Coheed & Cambria
For Coheed And Cambria, it was the end of the world. For most bands, such a statement would easily qualify as hyperbole or, at the very least, exaggeration. Yet for emo/prog rock stars Coheed And Cambria — vocalist and guitarist Claudio Sanchez, guitarist Travis Stever, bassist Mic Todd, and new drummer (and former Dillinger Escape Plan member) Chris Pennie — it rings startlingly true, on multiple levels.
Appearing: November 2nd at Riviera Theatre in Chicago.
The band’s new album, the ominously titled No World For Tomorrow (Sony), serves as the final chapter in the tale of Coheed And Cambria, the titular characters whose story Sanchez has been chronicling through the band’s discography. The story tells how two parents — Coheed and Cambria — are forced to sacrifice their children so their universe may live, and it only goes on from there. It’s a world that exists not only in the lyrics of Coheed’s music, but an assortment of comic book tie-ins. It’s an indecipherable world pored over by the group’s rabid fanbase, ever attempting to make sense of Sanchez’s vague lyrics and dense writings. A world that, with the release of this record, no longer exists.
Of course, that’s nothing compared to the strife the real-life Coheed And Cambria endured over the last year to get to Tomorrow. At the center of it was an unstable lineup, with Todd exiting briefly before Coheed entered the studio, as well as the permanent departure of former drummer Joshua Eppard. All of which, Stever recalls, not only took its toll on the band, but seemed an ever-present reminder of the album’s emphasis on things ending.
“Of course [the band's uncertainty] was present, because the whole thing with this album and what it was, the time period that it was written in, was just all the bullshit going on around us, and all the questions and all the different situations that seemed to have just bitter ends to them.” He expands, looking back on the darker days of Coheed And Cambria. “And, so, therefore, all the songs and everything involved in the songs have like this dramatic, I guess apocalyptic [tone]. All the things going on for us personally, fed into the way that the album — that the lyrics and the story and everything — ended up.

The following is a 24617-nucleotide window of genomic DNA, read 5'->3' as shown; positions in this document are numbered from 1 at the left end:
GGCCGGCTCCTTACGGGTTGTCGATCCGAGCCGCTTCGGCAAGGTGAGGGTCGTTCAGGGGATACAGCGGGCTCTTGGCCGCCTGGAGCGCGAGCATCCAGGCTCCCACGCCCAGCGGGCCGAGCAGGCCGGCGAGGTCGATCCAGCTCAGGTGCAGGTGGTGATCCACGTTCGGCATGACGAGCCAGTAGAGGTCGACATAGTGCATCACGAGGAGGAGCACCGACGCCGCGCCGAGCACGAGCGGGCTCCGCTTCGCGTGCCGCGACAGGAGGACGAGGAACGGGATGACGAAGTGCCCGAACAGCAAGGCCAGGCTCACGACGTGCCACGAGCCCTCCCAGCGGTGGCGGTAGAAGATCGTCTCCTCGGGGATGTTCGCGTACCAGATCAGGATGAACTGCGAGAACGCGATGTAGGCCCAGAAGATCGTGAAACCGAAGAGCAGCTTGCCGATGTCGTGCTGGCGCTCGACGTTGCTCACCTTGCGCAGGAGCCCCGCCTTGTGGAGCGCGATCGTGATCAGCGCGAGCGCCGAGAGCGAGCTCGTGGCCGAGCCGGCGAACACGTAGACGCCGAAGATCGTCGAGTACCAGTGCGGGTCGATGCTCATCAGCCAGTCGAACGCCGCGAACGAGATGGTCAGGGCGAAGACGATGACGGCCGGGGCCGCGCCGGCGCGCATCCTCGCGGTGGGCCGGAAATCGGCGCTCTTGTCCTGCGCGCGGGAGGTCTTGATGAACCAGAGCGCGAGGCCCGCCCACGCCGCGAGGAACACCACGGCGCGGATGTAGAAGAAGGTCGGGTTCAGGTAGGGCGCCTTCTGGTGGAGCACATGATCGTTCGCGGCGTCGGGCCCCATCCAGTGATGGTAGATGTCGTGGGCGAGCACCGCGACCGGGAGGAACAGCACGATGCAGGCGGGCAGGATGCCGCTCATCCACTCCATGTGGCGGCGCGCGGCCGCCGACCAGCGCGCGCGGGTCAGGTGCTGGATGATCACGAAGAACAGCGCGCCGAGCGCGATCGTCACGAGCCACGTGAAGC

“You have all these things going on in the band, Claudio had some personal things, it’s just all those things ended up making it into more of a demise. It already was for the story . . . it just kind of matched up better, because, all his lyrics have always had a lot of personal influence. A lot of influence from his personal life. So . . . in a way it fit perfectly for the ending to this story.”
Indeed, No World For Tomorrow lives up to its title, with recurring themes of closure, finality, and defeat. And while Coheed And Cambria were never known for particularly optimistic and upbeat fare, Tomorrow is a whole other level of heavy. Songs like the sudden and sweeping “The Road And The Damned,” especially, drive home the gravity of the situation, with Sanchez meekly admitting halfway through the song, “I believed/ in the world once in front of me/well now that’s gone.”
Tomorrow is also the most musically accomplished Coheed work to date. While they have never been afraid to experiment, the record sounds — and feels — like an artifact of a group determined to exist, in spite of overwhelming odds. A result, at least in part, of what was at stake for them, including the fate of the band themselves.
— Jaime de’Medici
To learn more about how Coheed have grown, grab the November issue of Illinois Entertainer, available free throughout Chicagoland.
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